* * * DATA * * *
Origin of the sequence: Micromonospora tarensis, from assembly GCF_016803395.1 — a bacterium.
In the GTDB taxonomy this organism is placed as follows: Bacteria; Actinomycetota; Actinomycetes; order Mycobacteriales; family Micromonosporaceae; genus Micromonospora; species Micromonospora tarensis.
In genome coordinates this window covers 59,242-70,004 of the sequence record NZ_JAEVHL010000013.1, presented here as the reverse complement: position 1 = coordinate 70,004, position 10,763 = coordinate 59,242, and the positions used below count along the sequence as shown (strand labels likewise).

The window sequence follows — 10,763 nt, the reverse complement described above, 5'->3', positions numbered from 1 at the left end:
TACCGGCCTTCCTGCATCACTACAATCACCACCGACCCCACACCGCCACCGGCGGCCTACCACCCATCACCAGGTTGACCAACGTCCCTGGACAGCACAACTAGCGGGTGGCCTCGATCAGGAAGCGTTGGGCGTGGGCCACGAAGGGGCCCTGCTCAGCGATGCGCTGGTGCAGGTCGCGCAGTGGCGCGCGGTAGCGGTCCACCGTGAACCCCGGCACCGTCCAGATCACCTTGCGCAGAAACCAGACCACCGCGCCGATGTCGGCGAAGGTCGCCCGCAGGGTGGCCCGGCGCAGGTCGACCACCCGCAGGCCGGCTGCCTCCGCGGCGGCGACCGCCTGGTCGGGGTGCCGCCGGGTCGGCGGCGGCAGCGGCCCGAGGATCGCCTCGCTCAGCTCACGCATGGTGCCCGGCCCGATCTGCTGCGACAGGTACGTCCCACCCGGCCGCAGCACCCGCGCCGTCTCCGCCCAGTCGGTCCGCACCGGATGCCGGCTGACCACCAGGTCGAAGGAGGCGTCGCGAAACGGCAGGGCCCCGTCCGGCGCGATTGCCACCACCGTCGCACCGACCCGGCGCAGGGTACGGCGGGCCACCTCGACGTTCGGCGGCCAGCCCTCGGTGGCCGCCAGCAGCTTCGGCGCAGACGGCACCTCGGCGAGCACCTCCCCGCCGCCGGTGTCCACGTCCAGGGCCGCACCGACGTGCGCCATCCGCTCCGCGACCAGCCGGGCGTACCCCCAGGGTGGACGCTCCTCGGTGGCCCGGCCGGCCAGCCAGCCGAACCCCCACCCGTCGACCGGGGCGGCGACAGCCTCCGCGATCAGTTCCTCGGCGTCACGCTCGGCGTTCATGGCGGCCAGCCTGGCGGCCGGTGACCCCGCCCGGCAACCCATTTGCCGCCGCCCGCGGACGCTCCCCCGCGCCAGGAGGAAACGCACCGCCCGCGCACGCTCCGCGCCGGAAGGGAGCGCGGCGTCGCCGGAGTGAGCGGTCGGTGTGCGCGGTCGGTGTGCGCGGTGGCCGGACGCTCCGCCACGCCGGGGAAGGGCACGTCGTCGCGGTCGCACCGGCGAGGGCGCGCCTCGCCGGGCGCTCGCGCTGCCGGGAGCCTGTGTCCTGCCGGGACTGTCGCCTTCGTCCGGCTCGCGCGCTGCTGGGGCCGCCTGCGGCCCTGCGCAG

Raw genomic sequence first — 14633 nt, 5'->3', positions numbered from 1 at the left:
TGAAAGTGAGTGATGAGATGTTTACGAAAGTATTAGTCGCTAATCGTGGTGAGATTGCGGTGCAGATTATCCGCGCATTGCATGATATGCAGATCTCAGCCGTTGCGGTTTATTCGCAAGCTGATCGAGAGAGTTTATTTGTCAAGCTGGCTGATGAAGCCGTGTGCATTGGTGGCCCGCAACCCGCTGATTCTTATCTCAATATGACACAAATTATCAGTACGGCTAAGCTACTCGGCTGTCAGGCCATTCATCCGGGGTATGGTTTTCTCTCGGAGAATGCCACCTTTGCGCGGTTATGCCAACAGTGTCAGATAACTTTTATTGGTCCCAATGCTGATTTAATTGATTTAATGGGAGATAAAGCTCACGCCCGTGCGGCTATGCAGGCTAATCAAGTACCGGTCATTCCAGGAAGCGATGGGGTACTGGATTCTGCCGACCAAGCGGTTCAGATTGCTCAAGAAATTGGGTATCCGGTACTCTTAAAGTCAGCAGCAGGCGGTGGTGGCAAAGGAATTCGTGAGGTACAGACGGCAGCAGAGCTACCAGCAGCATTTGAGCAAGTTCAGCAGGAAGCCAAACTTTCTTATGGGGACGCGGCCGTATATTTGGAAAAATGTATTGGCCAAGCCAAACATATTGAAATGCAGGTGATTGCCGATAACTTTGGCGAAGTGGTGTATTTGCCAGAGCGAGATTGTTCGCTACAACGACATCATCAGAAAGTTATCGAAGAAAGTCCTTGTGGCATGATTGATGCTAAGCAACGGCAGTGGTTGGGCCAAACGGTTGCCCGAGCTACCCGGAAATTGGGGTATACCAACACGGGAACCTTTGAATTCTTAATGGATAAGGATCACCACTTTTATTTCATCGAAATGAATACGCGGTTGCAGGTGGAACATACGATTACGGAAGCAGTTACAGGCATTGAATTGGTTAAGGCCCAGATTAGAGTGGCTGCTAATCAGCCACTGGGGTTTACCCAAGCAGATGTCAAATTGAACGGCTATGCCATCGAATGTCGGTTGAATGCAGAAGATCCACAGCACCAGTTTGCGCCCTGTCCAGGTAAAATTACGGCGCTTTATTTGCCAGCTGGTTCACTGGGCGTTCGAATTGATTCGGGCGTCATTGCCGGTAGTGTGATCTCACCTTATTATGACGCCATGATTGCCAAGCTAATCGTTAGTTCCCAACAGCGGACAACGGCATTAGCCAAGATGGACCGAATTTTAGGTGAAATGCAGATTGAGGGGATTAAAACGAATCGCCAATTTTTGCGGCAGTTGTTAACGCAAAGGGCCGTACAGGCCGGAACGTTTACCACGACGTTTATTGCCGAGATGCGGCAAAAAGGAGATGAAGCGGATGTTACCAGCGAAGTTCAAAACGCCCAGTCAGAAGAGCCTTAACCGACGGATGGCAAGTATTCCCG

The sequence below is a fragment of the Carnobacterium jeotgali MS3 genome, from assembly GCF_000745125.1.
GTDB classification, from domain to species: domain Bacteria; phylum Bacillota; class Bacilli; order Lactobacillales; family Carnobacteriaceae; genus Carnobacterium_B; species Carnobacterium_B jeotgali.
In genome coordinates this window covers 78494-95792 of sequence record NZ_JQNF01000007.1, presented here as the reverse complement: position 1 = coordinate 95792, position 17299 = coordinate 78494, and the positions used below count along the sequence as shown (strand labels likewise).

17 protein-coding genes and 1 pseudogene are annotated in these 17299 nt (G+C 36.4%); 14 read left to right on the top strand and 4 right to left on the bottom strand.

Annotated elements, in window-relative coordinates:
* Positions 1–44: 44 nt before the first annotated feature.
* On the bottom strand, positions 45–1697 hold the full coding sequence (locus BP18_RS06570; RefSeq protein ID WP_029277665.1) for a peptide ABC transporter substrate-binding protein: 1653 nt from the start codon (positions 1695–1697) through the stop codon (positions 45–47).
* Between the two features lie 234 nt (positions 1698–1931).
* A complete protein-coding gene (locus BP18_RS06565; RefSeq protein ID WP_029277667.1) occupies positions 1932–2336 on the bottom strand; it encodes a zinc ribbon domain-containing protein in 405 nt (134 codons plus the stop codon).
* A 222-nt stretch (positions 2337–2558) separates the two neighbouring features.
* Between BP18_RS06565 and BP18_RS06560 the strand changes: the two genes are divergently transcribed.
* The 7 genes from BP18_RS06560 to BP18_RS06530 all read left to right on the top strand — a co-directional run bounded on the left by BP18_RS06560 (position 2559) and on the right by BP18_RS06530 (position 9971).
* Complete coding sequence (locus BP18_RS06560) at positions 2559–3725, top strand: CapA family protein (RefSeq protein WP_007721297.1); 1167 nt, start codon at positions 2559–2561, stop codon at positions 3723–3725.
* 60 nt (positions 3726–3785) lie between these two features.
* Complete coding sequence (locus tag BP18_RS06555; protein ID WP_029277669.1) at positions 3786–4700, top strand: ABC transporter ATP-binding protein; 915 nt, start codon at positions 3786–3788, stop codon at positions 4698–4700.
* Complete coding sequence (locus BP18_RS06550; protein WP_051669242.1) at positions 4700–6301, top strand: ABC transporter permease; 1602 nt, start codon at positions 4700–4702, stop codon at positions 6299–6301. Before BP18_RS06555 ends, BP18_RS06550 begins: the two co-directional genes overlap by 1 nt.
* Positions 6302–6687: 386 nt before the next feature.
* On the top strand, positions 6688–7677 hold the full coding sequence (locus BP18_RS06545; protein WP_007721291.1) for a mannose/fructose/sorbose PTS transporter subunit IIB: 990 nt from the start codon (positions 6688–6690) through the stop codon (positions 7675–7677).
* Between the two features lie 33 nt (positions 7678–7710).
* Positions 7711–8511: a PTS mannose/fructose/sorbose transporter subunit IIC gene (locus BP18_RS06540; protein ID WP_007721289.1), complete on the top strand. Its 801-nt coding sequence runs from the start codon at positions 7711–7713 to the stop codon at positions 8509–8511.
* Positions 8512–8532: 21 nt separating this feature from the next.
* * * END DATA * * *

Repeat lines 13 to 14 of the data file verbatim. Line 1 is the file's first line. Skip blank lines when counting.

* Positions 1–44: 44 nt before the first annotated feature.
* On the bottom strand, positions 45–1697 hold the full coding sequence (locus BP18_RS06570; RefSeq protein ID WP_029277665.1) for a peptide ABC transporter substrate-binding protein: 1653 nt from the start codon (positions 1695–1697) through the stop codon (positions 45–47).